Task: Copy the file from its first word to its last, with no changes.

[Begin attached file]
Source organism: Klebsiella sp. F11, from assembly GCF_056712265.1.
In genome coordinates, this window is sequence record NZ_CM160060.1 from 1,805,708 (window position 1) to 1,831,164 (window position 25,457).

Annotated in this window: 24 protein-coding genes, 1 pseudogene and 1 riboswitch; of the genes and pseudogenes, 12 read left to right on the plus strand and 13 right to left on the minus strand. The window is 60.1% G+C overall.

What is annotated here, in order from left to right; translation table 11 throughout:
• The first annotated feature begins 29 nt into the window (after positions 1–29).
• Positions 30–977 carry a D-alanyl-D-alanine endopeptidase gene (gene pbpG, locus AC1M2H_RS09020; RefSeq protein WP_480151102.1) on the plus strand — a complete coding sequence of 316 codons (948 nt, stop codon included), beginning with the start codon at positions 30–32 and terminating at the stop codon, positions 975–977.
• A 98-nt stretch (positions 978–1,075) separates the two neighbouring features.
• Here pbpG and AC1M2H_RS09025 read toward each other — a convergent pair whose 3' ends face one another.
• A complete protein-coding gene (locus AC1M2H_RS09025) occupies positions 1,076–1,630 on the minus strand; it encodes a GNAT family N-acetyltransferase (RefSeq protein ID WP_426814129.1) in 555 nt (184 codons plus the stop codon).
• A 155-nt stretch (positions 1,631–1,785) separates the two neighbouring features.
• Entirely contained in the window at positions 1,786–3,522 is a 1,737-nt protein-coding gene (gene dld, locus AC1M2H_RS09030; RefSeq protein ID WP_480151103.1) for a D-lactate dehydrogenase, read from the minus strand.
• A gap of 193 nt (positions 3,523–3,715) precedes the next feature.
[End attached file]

Source organism: Klebsiella sp. F11, from assembly GCF_056712265.1.
In genome coordinates, this window is sequence record NZ_CM160060.1 from 1,805,708 (window position 1) to 1,831,164 (window position 25,457).

Annotated in this window: 24 protein-coding genes, 1 pseudogene and 1 riboswitch; of the genes and pseudogenes, 12 read left to right on the plus strand and 13 right to left on the minus strand. The window is 60.1% G+C overall.

What is annotated here, in order from left to right; translation table 11 throughout:
• The first annotated feature begins 29 nt into the window (after positions 1–29).
• Positions 30–977 carry a D-alanyl-D-alanine endopeptidase gene (gene pbpG, locus AC1M2H_RS09020; RefSeq protein WP_480151102.1) on the plus strand — a complete coding sequence of 316 codons (948 nt, stop codon included), beginning with the start codon at positions 30–32 and terminating at the stop codon, positions 975–977.
• A 98-nt stretch (positions 978–1,075) separates the two neighbouring features.
• Here pbpG and AC1M2H_RS09025 read toward each other — a convergent pair whose 3' ends face one another.
• A complete protein-coding gene (locus AC1M2H_RS09025) occupies positions 1,076–1,630 on the minus strand; it encodes a GNAT family N-acetyltransferase (RefSeq protein ID WP_426814129.1) in 555 nt (184 codons plus the stop codon).
• A 155-nt stretch (positions 1,631–1,785) separates the two neighbouring features.
• Entirely contained in the window at positions 1,786–3,522 is a 1,737-nt protein-coding gene (gene dld, locus AC1M2H_RS09030; RefSeq protein ID WP_480151103.1) for a D-lactate dehydrogenase, read from the minus strand.
• A gap of 193 nt (positions 3,523–3,715) precedes the next feature.